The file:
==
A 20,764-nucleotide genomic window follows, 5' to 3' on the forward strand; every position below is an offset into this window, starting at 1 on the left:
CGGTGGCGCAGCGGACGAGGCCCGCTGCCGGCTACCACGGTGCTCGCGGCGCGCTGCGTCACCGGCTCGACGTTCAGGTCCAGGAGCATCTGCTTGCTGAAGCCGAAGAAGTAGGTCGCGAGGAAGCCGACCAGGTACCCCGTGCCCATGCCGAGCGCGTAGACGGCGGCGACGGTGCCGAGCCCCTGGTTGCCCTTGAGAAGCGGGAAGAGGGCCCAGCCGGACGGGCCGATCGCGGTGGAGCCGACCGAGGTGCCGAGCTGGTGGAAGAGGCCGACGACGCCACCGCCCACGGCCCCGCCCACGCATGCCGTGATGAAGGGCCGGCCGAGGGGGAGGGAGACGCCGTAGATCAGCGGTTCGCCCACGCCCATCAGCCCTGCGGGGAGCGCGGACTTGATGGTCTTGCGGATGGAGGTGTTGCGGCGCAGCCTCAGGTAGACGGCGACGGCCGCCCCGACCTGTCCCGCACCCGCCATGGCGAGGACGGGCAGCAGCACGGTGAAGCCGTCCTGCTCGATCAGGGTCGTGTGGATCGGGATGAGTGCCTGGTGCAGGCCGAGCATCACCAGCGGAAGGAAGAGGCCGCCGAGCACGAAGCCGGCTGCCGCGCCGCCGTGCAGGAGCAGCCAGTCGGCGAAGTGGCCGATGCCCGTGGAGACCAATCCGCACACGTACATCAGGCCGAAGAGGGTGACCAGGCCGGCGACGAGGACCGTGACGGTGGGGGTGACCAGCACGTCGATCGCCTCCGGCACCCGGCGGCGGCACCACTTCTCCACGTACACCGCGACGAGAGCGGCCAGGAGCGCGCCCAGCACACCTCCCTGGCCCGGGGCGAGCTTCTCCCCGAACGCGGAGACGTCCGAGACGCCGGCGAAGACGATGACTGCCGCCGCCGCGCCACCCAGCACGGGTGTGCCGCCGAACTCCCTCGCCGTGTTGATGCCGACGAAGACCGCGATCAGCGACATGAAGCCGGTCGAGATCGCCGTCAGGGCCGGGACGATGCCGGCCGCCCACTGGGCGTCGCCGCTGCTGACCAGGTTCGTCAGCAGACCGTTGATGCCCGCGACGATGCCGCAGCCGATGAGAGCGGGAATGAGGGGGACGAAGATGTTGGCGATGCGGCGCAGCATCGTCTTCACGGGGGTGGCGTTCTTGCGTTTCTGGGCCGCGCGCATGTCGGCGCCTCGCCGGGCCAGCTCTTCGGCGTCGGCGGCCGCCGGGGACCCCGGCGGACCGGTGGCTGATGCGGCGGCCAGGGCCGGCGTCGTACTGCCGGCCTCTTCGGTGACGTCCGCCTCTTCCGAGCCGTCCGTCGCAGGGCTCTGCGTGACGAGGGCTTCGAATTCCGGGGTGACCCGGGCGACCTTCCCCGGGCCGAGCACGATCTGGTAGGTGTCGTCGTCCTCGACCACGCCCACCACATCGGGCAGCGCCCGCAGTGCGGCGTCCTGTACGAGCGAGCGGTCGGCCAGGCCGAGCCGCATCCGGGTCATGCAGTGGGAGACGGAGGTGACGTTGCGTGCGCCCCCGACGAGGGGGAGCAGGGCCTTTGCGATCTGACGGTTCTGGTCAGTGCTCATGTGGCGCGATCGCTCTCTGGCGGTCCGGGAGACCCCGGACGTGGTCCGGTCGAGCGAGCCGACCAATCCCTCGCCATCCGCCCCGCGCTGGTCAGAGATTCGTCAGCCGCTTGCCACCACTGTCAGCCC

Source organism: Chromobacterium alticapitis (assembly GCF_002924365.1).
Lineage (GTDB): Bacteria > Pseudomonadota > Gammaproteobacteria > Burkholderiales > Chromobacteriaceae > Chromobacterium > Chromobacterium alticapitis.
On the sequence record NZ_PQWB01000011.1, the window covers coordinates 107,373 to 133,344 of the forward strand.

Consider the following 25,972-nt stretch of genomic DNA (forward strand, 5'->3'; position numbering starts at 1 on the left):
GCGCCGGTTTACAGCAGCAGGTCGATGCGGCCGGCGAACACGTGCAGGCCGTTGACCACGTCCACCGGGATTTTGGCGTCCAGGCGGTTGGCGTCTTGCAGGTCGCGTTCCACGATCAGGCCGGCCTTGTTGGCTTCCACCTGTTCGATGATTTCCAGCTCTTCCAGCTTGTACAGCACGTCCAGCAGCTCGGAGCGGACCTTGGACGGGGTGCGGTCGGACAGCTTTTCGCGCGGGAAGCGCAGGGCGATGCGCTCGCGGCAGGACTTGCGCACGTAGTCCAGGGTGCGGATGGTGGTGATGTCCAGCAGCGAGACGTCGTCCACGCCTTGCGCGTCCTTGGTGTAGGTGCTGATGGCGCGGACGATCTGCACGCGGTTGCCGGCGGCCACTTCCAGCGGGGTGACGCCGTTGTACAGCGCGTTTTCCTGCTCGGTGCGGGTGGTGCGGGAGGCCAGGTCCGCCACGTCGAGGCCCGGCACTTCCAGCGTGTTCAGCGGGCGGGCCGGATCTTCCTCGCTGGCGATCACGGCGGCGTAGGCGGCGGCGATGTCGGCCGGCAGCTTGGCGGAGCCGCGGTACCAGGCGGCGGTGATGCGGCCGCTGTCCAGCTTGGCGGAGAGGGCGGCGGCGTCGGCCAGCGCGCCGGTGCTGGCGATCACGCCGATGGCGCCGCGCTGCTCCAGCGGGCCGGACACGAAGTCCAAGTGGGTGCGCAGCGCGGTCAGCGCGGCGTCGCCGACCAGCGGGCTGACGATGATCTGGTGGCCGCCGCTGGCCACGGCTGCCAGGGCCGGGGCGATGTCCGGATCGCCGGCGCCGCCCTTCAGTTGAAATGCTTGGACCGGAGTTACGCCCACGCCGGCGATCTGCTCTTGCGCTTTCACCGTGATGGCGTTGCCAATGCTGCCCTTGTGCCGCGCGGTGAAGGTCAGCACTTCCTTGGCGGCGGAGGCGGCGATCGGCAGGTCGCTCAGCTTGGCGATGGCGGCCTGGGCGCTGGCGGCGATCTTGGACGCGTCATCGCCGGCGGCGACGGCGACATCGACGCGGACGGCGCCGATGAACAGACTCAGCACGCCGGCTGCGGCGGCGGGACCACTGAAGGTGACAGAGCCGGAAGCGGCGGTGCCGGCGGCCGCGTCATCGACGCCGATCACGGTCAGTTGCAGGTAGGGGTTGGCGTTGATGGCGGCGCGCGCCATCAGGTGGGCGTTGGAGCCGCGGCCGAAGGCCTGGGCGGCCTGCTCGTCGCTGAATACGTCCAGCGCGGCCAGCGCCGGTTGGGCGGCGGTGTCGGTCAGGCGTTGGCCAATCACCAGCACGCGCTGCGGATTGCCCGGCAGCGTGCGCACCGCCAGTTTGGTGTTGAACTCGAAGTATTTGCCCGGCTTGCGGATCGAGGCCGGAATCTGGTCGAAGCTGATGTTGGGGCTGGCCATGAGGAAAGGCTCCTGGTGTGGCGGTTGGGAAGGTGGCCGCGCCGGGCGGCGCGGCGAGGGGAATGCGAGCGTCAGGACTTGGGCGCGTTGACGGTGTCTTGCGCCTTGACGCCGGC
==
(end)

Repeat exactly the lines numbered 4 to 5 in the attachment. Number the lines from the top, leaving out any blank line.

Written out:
Lineage (GTDB): Bacteria > Pseudomonadota > Gammaproteobacteria > Burkholderiales > Chromobacteriaceae > Chromobacterium > Chromobacterium alticapitis.
On the sequence record NZ_PQWB01000011.1, the window covers coordinates 107,373 to 133,344 of the forward strand.